A rose is a perennial flower shrub or vine of the genus Rosa, within the family Rosaceae, that contains over 100 species and comes in a variety of colours. The species form a group of erect shrubs, and climbing or trailing plants, with stems that are often armed with sharp prickles. Most are native to Asia, with smaller numbers of species native to Europe, North America, and northwest Africa. Natives, cultivars and hybrids are all widely grown for their beauty and fragrance.
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The leaves are alternate and pinnately compound, with sharply toothed oval-shaped leaflets. The plant's fleshy edible fruit, which ripens in the late summer through autumn, is called a rose hip. Rose plants range in size from compact, miniature roses, to climbers that can reach 7 meters in height. Species from different parts of the world easily hybridize, which has given rise to the many types of garden roses.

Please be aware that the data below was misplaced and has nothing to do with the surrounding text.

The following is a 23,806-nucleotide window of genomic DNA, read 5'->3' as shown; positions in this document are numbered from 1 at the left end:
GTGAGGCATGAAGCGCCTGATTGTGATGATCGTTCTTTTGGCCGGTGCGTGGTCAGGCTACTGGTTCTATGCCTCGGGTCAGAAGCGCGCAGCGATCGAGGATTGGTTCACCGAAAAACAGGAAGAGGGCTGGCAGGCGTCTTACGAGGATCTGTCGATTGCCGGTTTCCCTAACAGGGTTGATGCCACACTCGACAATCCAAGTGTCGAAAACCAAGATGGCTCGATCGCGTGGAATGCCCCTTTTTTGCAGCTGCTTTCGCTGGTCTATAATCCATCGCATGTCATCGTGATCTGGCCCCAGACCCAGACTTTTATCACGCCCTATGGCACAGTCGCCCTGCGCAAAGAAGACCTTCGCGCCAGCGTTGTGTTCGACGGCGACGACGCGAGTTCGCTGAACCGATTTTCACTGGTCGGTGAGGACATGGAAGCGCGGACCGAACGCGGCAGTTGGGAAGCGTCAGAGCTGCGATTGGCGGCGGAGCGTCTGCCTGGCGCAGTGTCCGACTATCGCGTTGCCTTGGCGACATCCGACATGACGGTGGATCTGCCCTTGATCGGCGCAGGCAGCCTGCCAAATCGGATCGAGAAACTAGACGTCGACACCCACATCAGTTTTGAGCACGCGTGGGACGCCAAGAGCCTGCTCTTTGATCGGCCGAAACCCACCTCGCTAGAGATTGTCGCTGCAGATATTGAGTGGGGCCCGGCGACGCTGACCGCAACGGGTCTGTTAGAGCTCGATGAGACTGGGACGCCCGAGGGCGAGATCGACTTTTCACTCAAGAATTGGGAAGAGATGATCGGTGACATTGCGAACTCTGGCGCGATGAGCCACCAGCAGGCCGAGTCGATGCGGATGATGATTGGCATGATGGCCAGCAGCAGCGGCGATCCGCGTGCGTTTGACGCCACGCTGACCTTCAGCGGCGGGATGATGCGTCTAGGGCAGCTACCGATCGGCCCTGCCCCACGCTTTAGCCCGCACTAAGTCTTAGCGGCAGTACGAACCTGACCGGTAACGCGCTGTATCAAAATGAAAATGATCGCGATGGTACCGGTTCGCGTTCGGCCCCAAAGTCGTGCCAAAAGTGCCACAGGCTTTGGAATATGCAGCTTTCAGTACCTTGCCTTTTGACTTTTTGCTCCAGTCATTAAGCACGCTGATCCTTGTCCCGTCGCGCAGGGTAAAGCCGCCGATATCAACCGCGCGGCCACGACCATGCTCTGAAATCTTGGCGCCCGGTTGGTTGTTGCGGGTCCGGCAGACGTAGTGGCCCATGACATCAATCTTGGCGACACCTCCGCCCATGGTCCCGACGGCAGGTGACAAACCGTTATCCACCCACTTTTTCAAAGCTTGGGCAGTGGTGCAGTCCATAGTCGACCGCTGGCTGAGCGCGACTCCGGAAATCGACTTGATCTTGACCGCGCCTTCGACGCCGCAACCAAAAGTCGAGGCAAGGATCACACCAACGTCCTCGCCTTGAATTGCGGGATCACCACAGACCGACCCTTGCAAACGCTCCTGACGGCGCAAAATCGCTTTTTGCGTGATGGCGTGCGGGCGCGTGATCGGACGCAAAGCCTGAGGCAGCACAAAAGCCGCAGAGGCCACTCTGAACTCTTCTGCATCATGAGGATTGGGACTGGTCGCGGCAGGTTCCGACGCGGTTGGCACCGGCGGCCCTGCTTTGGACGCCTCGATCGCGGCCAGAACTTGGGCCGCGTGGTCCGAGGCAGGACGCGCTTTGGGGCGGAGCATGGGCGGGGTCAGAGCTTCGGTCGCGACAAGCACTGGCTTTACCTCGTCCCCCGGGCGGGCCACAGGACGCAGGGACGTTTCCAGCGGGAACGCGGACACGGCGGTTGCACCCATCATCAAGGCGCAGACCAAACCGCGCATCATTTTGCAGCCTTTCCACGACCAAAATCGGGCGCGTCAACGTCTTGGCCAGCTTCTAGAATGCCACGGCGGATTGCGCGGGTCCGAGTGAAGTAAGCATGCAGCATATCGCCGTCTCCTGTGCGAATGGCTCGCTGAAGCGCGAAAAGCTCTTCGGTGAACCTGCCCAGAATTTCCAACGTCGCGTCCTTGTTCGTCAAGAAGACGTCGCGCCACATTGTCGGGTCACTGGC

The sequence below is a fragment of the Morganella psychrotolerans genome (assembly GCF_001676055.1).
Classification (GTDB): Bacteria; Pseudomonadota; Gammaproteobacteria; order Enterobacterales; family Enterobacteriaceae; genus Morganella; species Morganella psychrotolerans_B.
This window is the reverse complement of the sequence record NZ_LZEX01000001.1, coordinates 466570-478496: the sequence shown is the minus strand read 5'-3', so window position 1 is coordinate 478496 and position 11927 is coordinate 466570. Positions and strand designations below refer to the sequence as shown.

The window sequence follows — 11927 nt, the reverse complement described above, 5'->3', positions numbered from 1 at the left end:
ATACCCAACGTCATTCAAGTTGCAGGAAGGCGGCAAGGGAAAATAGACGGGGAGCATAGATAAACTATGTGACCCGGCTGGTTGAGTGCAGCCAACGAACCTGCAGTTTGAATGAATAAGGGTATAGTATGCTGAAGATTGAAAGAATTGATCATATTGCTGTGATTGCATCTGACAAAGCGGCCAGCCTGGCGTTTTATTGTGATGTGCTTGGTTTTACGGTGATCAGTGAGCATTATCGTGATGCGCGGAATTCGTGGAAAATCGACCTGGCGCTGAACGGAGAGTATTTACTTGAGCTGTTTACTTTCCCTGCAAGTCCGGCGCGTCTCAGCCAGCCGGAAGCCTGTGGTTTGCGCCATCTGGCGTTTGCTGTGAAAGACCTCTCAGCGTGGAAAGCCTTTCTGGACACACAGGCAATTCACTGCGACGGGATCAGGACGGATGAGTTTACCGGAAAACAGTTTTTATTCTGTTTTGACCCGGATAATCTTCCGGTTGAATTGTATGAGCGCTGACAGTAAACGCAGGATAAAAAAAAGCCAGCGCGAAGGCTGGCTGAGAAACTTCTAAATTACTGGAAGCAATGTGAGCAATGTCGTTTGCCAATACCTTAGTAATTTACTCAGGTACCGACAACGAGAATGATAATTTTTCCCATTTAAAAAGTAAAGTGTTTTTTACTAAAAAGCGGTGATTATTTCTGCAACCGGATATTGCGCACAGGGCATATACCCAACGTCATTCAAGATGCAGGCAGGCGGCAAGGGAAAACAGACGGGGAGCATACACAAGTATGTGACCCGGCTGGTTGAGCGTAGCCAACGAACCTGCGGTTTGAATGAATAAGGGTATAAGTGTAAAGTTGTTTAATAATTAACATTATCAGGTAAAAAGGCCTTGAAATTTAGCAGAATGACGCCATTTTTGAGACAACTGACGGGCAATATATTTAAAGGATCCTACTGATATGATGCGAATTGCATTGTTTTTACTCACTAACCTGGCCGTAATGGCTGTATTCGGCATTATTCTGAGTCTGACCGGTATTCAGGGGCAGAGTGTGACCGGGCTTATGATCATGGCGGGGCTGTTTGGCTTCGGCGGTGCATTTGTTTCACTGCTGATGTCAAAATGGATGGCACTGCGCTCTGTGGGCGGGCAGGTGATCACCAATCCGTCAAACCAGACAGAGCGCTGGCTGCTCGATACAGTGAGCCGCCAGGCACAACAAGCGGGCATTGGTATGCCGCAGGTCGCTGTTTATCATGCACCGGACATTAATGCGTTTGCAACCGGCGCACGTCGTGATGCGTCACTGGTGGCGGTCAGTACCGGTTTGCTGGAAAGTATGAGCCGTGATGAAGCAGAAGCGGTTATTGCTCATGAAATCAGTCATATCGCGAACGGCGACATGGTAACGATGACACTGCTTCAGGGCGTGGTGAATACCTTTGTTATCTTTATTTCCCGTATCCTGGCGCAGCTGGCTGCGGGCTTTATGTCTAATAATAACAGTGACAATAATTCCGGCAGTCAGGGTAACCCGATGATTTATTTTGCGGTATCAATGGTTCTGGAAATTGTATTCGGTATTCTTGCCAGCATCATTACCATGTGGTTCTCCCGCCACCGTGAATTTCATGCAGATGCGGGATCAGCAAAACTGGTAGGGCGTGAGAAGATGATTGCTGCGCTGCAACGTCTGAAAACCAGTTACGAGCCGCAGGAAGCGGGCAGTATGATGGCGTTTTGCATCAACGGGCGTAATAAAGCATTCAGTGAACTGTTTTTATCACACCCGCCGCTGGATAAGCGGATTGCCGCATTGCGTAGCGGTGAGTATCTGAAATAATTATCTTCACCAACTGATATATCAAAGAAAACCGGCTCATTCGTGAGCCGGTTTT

The name rose comes from French, itself from Latin, rosa, which was borrowed from Oscan, from Greek rhodion (Aeolic wrodion), from Old Persian wurdi "flower" (cf. Avest. warda, Sogdian ward, Parthian wâr).
Attar of rose is the steam-extracted essential oil from rose flowers that has been used in perfumes for centuries. Rose water, made from the rose oil, is widely used in Asian and Middle Eastern cuisine. The French are known for their rose syrup, most commonly made from an extract of rose petals. In the United States, this French rose syrup is used to make rose scones and marshmallows.
Rose hips are occasionally made into jam, jelly, and marmalade, or are brewed for tea, primarily for their high Vitamin C content. They are also pressed and filtered to make rose hip syrup. Rose hips are also used to produce Rose hip seed oil, which is used in skin products and some makeup products.